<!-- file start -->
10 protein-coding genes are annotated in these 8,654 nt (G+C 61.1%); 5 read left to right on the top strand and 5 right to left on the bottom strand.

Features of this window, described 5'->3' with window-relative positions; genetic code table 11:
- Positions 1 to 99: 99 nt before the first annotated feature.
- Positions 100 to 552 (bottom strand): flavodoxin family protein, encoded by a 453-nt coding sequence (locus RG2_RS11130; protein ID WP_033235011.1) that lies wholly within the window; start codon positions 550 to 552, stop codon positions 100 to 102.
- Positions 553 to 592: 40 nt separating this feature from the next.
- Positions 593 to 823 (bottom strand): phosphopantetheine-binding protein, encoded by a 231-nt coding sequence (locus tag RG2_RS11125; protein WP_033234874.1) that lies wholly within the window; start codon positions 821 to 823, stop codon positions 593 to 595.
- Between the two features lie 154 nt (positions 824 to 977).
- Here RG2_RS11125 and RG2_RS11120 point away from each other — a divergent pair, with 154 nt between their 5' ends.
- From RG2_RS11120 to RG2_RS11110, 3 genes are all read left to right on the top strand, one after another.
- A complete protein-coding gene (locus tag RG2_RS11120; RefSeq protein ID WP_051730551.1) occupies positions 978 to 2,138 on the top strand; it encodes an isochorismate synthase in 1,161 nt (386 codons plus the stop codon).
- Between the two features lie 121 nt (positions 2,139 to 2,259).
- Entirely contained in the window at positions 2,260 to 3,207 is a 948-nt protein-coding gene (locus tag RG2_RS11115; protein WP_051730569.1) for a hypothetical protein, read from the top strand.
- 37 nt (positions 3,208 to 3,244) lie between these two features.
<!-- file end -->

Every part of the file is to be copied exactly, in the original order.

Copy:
10 protein-coding genes are annotated in these 8,654 nt (G+C 61.1%); 5 read left to right on the top strand and 5 right to left on the bottom strand.

Features of this window, described 5'->3' with window-relative positions; genetic code table 11:
- Positions 1 to 99: 99 nt before the first annotated feature.
- Positions 100 to 552 (bottom strand): flavodoxin family protein, encoded by a 453-nt coding sequence (locus RG2_RS11130; protein ID WP_033235011.1) that lies wholly within the window; start codon positions 550 to 552, stop codon positions 100 to 102.
- Positions 553 to 592: 40 nt separating this feature from the next.
- Positions 593 to 823 (bottom strand): phosphopantetheine-binding protein, encoded by a 231-nt coding sequence (locus tag RG2_RS11125; protein WP_033234874.1) that lies wholly within the window; start codon positions 821 to 823, stop codon positions 593 to 595.
- Between the two features lie 154 nt (positions 824 to 977).
- Here RG2_RS11125 and RG2_RS11120 point away from each other — a divergent pair, with 154 nt between their 5' ends.
- From RG2_RS11120 to RG2_RS11110, 3 genes are all read left to right on the top strand, one after another.
- A complete protein-coding gene (locus tag RG2_RS11120; RefSeq protein ID WP_051730551.1) occupies positions 978 to 2,138 on the top strand; it encodes an isochorismate synthase in 1,161 nt (386 codons plus the stop codon).
- Between the two features lie 121 nt (positions 2,139 to 2,259).
- Entirely contained in the window at positions 2,260 to 3,207 is a 948-nt protein-coding gene (locus tag RG2_RS11115; protein WP_051730569.1) for a hypothetical protein, read from the top strand.
- 37 nt (positions 3,208 to 3,244) lie between these two features.